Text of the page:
Voice Picking: Loud And Clear
Among all of the job activities in Perkins Paper's warehouse, order picking arguably garners the most attention. That's because when customers place an order with the Taunton, Mass.-based distributor, they expect their order to be delivered on time and to be accurate.
Unfortunately, like every other jan/san distributor across the country, incorrect amounts or worse, wrong products, slip through the cracks and make their way onto customers' doorsteps as a result of picking errors by warehouse personnel when filling orders.
With mispicks being a significant customer service issue, not to mention a costly mistake, Perkins recently found a way to eliminate these business snafus — by implementing voice directed picking software.
"Like other companies, we're always trying to improve service to our customers," says Walter Harrigan, the company's senior vice president. "Our main goal moving to voice was to reduce shorts and wrongs, which improves customer service and also reduces our costs. If you don't send the right item to a customer, you have to taxi it out to them and that costs a lot, probably $50 to $60 per error."
With warehouse mispicks straining customer relationships and bogging down warehousing operations, more distributors in the jan/san industry are slowly starting to recognize that voice directed picking is a logical solution for the future.
Voice picking technology is by no means new, but in the jan/san industry those who have implemented this technology are still in the minority. For these select few, they say order picking is now quite simple and dummy-proof.
Using voice recognition and speech synthesis, voice-picking technology allows a distributor's warehouse pickers to communicate directly with its warehouse management system (WMS). Using a wireless, wearable computer coupled with a headset and microphone, warehouse workers are able to receive instructions and verbally confirm their actions back to the host system.
Before every product retrieval, the order picker is instructed by a computer-controlled voice to go to the storage position of a particular product. After arriving at the storage position, to ensure that the picker is at the correct slot, the picker verbally relays the storage position's number into their microphone. The system will then instruct the picker to select the number of items to be picked. For instance, if a picker is told to select five cases, the picker would speak into his or her microphone, "grab one," and the system would continue to count down until the appropriate number of products are picked.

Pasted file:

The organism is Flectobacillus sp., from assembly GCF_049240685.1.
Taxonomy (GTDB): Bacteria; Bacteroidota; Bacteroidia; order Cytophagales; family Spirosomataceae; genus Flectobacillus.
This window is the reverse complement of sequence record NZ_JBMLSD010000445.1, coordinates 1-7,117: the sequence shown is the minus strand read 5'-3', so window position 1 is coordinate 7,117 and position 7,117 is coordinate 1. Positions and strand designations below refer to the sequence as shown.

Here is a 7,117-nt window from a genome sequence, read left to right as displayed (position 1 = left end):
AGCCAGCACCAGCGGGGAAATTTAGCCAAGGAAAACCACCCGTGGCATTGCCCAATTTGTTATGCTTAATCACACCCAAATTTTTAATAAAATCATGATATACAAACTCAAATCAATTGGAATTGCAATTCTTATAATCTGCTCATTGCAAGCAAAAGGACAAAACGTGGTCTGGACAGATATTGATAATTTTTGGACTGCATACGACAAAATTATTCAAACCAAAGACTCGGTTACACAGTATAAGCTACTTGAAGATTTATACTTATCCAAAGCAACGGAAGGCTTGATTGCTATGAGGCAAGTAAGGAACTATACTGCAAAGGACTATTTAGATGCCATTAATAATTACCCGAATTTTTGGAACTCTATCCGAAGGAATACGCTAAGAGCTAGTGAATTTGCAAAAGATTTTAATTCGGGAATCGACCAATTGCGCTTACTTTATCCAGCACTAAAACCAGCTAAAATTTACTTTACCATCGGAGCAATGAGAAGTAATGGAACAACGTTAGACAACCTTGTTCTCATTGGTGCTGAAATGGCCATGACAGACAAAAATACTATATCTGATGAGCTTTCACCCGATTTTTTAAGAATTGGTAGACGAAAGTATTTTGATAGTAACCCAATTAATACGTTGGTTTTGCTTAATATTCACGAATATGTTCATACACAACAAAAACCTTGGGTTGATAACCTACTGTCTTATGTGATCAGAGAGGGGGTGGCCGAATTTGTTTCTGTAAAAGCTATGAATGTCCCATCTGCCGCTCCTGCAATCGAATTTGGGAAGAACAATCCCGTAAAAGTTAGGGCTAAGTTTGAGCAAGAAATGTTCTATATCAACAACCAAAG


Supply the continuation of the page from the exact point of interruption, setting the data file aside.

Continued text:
So, in effect, the system has minimized the potential for picking error by directing the picker to the correct location, confirming the location with a check number, and verifying the correct numbers of cases were picked by the countdown. And once the picker has picked the last case in that slot, the software application then will instruct the picker to go to the next slot where the process starts over again.
Voice's potential to boost both the accuracy and speed of picking orders in the warehouse is a big draw, says Pat Haray, director of operations for Milford, Conn.-based Eastern Bag & Paper Group. Studies released by voice picking software manufacturers show that picking accuracy is dramatic, and an accuracy rate of 99.9 percent is usually achieved. Also, if a warehouse is moving to voice directed picking from a traditional paper-based system — which the majority of jan/san distributors still use today — order-picking errors can be reduced by upwards of 80 to 90 percent over time.
After implementing voice picking software in its 150,000 square foot warehouse in May of 2007, Eastern Bag & Paper quickly recognized a reduction in picking errors that continues to decrease as years go on. Nearly four years after scrapping its paper pick tickets for voice, the company is making just .45 errors for every 1,000 cases picked (upwards of 16,000 cases per day are being picked).
Paper picking, by nature, is subject to human inaccuracy. But with voice, warehouse pickers are receiving instructions verbally via their headsets, so they don't have to return to the warehouse office to get the next pick list. They also don't have to read picking slips while operating forklifts. This keeps the picker concentrating fully on picking and translates into considerable improvements in productivity over the course of a shift, says Harrigan. In fact, Perkins Paper, who implemented voice technology in its main distribution center in 2009, has reduced its picking errors by more than 60 percent and boosted picking productivity by 17 percent over its prior paper picking method.